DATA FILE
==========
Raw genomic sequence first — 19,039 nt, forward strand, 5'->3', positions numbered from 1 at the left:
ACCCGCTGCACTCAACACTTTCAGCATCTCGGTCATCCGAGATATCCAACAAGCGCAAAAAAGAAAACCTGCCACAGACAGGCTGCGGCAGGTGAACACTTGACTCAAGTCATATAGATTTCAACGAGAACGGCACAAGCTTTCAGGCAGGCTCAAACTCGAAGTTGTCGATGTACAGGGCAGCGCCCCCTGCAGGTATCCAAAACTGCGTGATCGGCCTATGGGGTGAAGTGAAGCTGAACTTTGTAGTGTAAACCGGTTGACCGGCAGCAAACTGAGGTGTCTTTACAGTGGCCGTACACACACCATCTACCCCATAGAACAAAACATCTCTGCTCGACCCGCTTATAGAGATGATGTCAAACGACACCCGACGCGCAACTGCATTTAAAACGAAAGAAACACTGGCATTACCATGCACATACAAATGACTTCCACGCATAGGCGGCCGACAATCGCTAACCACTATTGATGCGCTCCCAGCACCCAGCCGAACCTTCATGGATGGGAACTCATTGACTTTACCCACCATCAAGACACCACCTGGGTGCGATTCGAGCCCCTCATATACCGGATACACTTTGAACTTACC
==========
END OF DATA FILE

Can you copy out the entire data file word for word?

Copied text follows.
Raw genomic sequence first — 19,039 nt, forward strand, 5'->3', positions numbered from 1 at the left:
ACCCGCTGCACTCAACACTTTCAGCATCTCGGTCATCCGAGATATCCAACAAGCGCAAAAAAGAAAACCTGCCACAGACAGGCTGCGGCAGGTGAACACTTGACTCAAGTCATATAGATTTCAACGAGAACGGCACAAGCTTTCAGGCAGGCTCAAACTCGAAGTTGTCGATGTACAGGGCAGCGCCCCCTGCAGGTATCCAAAACTGCGTGATCGGCCTATGGGGTGAAGTGAAGCTGAACTTTGTAGTGTAAACCGGTTGACCGGCAGCAAACTGAGGTGTCTTTACAGTGGCCGTACACACACCATCTACCCCATAGAACAAAACATCTCTGCTCGACCCGCTTATAGAGATGATGTCAAACGACACCCGACGCGCAACTGCATTTAAAACGAAAGAAACACTGGCATTACCATGCACATACAAATGACTTCCACGCATAGGCGGCCGACAATCGCTAACCACTATTGATGCGCTCCCAGCACCCAGCCGAACCTTCATGGATGGGAACTCATTGACTTTACCCACCATCAAGACACCACCTGGGTGCGATTCGAGCCCCTCATATACCGGATACACTTTGAACTTACC